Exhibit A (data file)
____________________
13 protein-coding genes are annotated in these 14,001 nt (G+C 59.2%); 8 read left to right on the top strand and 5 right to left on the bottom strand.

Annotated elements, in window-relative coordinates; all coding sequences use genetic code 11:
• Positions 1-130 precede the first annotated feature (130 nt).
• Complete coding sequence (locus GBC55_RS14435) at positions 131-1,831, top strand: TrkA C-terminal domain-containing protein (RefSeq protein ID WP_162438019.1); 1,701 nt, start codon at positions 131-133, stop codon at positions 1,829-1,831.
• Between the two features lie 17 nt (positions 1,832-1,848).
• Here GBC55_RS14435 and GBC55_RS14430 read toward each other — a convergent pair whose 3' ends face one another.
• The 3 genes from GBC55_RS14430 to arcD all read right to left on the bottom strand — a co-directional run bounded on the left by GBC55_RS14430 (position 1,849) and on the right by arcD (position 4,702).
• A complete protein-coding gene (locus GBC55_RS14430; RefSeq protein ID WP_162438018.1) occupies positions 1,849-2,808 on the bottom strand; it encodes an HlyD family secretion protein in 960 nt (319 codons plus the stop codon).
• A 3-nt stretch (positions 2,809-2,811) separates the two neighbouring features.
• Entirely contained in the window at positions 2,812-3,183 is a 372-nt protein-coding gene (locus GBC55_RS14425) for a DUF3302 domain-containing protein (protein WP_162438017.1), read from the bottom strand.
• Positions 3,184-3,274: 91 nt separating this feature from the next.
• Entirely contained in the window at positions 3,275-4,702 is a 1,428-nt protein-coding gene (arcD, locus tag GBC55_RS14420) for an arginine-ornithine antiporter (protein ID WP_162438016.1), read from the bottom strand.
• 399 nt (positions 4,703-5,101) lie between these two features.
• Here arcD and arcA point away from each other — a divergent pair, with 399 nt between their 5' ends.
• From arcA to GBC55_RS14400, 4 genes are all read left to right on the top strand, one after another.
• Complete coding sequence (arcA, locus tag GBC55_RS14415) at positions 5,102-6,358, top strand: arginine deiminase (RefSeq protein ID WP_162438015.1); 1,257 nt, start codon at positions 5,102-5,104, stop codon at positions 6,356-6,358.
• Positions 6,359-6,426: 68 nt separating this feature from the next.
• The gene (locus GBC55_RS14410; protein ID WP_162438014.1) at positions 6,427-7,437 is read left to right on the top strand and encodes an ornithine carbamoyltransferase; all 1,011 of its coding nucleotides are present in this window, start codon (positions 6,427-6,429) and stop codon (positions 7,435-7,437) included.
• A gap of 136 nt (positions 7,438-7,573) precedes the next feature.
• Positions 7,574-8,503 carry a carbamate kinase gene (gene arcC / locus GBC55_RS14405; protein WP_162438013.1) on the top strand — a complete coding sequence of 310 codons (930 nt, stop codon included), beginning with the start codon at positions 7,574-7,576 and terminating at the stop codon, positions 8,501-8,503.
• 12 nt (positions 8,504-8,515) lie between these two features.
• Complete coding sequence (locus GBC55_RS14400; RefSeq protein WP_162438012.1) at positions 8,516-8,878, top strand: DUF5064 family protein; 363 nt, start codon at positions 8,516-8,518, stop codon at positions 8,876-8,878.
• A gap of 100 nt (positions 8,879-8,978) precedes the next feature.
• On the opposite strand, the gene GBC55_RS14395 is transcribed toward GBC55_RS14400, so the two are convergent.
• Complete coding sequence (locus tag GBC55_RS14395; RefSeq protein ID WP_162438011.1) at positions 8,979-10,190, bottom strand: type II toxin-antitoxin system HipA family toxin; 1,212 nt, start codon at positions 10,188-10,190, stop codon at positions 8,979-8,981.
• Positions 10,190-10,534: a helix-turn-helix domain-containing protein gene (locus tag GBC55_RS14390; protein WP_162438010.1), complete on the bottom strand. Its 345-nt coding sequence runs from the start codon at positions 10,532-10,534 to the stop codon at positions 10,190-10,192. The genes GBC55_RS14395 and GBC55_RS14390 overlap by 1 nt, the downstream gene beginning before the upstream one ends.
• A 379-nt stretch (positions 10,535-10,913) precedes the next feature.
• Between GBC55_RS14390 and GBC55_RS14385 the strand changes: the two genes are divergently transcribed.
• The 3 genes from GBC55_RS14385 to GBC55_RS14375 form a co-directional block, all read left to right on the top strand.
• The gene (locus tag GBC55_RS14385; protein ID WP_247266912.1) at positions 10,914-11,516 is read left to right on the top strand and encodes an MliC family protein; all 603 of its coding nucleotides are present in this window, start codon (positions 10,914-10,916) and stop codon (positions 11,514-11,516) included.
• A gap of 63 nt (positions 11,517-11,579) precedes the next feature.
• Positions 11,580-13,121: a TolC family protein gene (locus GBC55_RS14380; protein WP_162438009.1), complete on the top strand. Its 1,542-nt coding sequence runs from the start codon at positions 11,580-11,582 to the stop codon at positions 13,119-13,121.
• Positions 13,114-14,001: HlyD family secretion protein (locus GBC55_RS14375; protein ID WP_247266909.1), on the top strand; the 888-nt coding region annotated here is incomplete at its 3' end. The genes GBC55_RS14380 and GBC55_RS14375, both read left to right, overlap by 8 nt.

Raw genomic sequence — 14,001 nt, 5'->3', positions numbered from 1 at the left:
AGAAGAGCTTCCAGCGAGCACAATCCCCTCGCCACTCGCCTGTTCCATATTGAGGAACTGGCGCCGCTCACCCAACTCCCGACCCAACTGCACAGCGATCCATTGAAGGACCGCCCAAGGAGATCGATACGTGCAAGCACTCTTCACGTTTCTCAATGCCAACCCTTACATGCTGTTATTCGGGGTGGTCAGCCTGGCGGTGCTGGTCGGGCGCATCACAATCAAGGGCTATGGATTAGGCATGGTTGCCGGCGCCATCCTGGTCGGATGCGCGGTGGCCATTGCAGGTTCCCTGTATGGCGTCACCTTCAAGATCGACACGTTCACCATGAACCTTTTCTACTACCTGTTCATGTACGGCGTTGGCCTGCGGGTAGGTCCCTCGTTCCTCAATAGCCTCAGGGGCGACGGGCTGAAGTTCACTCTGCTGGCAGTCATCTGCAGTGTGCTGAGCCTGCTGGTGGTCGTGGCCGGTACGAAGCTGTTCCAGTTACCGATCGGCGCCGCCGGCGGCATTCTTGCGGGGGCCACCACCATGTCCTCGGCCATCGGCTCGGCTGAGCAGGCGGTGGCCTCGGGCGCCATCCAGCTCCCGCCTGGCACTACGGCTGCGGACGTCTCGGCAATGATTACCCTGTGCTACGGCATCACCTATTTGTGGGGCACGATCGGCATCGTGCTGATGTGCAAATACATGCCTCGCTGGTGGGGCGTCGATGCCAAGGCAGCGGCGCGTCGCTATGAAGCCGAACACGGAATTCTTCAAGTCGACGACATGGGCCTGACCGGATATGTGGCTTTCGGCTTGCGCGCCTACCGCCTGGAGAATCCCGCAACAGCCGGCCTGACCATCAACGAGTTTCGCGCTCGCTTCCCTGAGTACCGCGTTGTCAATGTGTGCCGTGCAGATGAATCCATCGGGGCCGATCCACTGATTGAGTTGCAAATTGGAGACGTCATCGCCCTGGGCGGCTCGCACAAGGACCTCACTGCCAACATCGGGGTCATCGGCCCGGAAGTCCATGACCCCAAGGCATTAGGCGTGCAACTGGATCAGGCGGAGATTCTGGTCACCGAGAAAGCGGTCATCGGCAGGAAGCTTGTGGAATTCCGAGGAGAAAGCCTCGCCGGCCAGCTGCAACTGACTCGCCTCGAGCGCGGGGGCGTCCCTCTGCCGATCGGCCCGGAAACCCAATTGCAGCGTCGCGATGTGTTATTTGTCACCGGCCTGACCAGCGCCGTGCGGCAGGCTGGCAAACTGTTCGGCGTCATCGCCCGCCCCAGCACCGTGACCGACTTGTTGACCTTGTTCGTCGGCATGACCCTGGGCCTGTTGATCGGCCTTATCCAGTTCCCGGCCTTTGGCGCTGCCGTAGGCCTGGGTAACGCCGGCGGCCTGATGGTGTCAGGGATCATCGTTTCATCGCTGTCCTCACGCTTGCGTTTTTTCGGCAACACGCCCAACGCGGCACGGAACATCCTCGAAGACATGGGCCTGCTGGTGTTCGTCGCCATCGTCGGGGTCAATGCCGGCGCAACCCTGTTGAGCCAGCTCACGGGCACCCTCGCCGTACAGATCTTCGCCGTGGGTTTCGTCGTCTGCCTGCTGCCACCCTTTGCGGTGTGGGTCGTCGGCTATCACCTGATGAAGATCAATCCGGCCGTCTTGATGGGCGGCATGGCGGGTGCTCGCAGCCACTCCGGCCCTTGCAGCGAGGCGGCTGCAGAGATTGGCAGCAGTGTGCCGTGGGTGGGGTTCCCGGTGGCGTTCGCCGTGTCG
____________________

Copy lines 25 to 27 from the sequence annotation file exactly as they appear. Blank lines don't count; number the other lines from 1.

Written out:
• Complete coding sequence (locus tag GBC55_RS14395; RefSeq protein ID WP_162438011.1) at positions 8,979-10,190, bottom strand: type II toxin-antitoxin system HipA family toxin; 1,212 nt, start codon at positions 10,188-10,190, stop codon at positions 8,979-8,981.
• Positions 10,190-10,534: a helix-turn-helix domain-containing protein gene (locus tag GBC55_RS14390; protein WP_162438010.1), complete on the bottom strand. Its 345-nt coding sequence runs from the start codon at positions 10,532-10,534 to the stop codon at positions 10,190-10,192. The genes GBC55_RS14395 and GBC55_RS14390 overlap by 1 nt, the downstream gene beginning before the upstream one ends.
• A 379-nt stretch (positions 10,535-10,913) precedes the next feature.